Based on the novel of the same name from Nisio Isin and artist Hikaru Nakamura, Juni Taisen: Zodiac War is a twelve episode series that aired during the fall 2017 season. The novel was a one-off work that also spawned a manga back in 2015 while another novel landed just as the anime itself ended in 2017. Animated by Graphinica, Naoto Hosoda handled the direction working from the series composition by Sadayuki Murai. I had little idea what to expect going into this show other than it being zodiac related and coming from Nisio Isin, which generally ramps up some interest. What I got was a show that felt like a Zodiac version of the Hunger Games with a violent element that I didn’t expect. And the more the show went on the more interested I got – for a little while.
The premise for it is intriguing as twelve deadly warriors from around the world have been brought together based on their ability and their connection and special powers related to the Chinese zodiac. They’re being given an entire city to play in for the twelfth Zodiac Tournament, an even that happens every twelve years. Each version has been different over the years and this one looks to be particularly violent as they’ve all been given a poison gem to swallow that will kill them in twelve hours. Prior to that, they must eliminate the others and take their gems from them. The winner will get their wish given to them which can be anything. It’s got a nice nod to Highlander in a way with it as you see how some of them want to set teams to figure out what to do and some are looking for more peaceful resolutions so that it’s not wholesale carnage.
But that’s really what it becomes, almost from the start, with the meeting ground suffering from an attack from within, allowing for everyone to splinter out into the city. While past tournaments have allowed for more time and no poison, giving them a chance to spread out around the world to fight or hide and survive, everyone is sticking close because they’re all given the poison gem. The setup is solid and the show intends to go the distance as we see some real bloodshed here, from exploding body parts to the undead walking around thanks to one person’s abilities. The violence is more of a draw than I expected because it starts off kind of comically with the Boar member, who has a non-reload ability that her shoot endlessly, causing a lot of destruction up until the whole event actually starts. That she’s killed from the start and controlled by one of the other members to cause random trouble works far better and more menacingly than I expected.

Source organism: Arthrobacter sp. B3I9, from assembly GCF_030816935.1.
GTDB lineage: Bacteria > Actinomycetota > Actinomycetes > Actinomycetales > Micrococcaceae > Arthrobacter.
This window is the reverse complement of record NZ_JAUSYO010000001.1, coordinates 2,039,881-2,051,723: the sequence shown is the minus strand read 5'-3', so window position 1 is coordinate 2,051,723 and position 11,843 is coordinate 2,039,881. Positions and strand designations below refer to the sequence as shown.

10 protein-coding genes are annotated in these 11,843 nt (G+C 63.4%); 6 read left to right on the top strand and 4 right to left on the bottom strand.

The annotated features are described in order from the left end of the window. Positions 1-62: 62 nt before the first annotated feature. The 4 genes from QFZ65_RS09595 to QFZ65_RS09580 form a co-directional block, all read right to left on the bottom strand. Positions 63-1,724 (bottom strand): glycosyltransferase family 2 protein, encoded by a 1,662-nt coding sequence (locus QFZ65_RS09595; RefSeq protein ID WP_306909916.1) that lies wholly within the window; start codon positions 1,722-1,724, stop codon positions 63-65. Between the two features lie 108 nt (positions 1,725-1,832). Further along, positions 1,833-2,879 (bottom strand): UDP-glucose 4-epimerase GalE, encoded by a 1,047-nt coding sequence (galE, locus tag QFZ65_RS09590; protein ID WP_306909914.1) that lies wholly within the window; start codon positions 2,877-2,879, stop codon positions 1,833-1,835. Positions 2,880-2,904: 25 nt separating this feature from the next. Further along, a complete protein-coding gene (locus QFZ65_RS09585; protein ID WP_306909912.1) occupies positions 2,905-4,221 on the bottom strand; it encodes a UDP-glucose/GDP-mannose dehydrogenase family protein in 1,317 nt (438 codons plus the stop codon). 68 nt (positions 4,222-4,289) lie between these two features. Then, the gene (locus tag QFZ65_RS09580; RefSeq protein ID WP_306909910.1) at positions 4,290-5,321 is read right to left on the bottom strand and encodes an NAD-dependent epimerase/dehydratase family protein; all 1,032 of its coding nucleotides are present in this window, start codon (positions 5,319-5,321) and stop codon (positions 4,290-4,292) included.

The setup for the show is fairly simple but it has a lot of complexity to it. With twelve members and twelve episodes, each episode is given over to the backstory of one of them. It all ties into the larger picture in some really good ways to explore why they’re fighting and what their abilities are. It’s not all about their background as material in the present makes up a good chunk of it as well, especially the attempts to forge alliances or just understanding what’s motivating others. This really does a very good job of giving you ways to connect with the cast as a whole but not at the expense of other characters since everyone gets a good bit of time across the whole run. The problem I ran into is that my favorite characters, such as Boar, Monkey, and Sheep, all ended up being taken out relatively early. That didn’t eliminate them completely from use but it did kill some of my enthusiasm as I didn’t connect as strongly with some of the others and it reduced my investment the further things got pared down to characters that simply existed in the show for me.
I had little knowledge going into this show and ended up discovering something that worked far better than I would have guessed in reading a summary for it. The series is structured well to give everyone a chance to shine, not something that always happens, and it delivers some real thrills and uncertainty as it starts eliminating the cast in pursuit of the larger goal. It does get a little anime-philosophical in the last episode with the one that wins in determining their wish but that’s mostly expected. The series has a great look, strong casts for both languages that will please fans, and a solid package holding it all together. I loved the visuals, action, and the violence that it works with to really give it some weight and impact. Definitely worth checking out and investing in.
Japanese Dolby TrueHD 2.0 Language, English Dolby TrueHD 5.1 Language, English Subtitles, Clean Opening, Clean Closing, The Zodiac SEssions
Content Grade: B+
Audio Grade: B+
Video Grade: A-
Packaging Grade: B+
Menu Grade: B
Extras Grade: B
Released By: Funimation
Release Date: October 16th, 2018
Running Time: 300 Minutes
Video Encoding: 1080p AVC
Aspect Ratio: 1.78:1 Widescreen
Sony KDL70R550A 70″ LED 1080P HDTV, Sony PlayStation3 Blu-ray player via HDMI set to 1080p, Onkyo TX-SR605 Receiver and Panasonic SB-TP20S Multi-Channel Speaker System With 100-Watt Subwoofer.